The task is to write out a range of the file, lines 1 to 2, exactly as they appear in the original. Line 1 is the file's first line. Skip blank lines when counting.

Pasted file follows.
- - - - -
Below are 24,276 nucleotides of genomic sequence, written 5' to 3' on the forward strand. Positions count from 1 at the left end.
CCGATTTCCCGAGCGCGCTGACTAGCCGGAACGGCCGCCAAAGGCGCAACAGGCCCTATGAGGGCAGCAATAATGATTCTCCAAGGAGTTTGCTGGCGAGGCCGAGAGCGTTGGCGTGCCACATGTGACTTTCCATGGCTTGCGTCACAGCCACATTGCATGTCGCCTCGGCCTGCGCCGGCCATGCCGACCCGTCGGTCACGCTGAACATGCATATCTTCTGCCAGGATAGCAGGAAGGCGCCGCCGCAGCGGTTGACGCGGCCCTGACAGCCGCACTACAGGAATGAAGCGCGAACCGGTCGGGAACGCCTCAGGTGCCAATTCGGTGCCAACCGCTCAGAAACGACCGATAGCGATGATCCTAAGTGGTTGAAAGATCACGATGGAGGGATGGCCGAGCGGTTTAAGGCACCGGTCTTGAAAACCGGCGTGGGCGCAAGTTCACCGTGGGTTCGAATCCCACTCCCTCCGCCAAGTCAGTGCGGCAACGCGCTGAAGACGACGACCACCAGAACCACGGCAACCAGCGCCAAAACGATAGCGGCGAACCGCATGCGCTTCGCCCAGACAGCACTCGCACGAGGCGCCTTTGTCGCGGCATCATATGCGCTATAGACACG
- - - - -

Below are 24,276 nucleotides of genomic sequence, written 5' to 3' on the forward strand. Positions count from 1 at the left end.
CCGATTTCCCGAGCGCGCTGACTAGCCGGAACGGCCGCCAAAGGCGCAACAGGCCCTATGAGGGCAGCAATAATGATTCTCCAAGGAGTTTGCTGGCGAGGCCGAGAGCGTTGGCGTGCCACATGTGACTTTCCATGGCTTGCGTCACAGCCACATTGCATGTCGCCTCGGCCTGCGCCGGCCATGCCGACCCGTCGGTCACGCTGAACATGCATATCTTCTGCCAGGATAGCAGGAAGGCGCCGCCGCAGCGGTTGACGCGGCCCTGACAGCCGCACTACAGGAATGAAGCGCGAACCGGTCGGGAACGCCTCAGGTGCCAATTCGGTGCCAACCGCTCAGAAACGACCGATAGCGATGATCCTAAGTGGTTGAAAGATCACGATGGAGGGATGGCCGAGCGGTTTAAGGCACCGGTCTTGAAAACCGGCGTGGGCGCAAGTTCACCGTGGGTTCGAATCCCACTCCCTCCGCCAAGTCAGTGCGGCAACGCGCTGAAGACGACGACCACCAGAACCACGGCAACCAGCGCCAAAACGATAGCGGCGAACCGCATGCGCTTCGCCCAGACAGCACTCGCACGAGGCGCCTTTGTCGCGGCATCATATGCGCTATAGACACG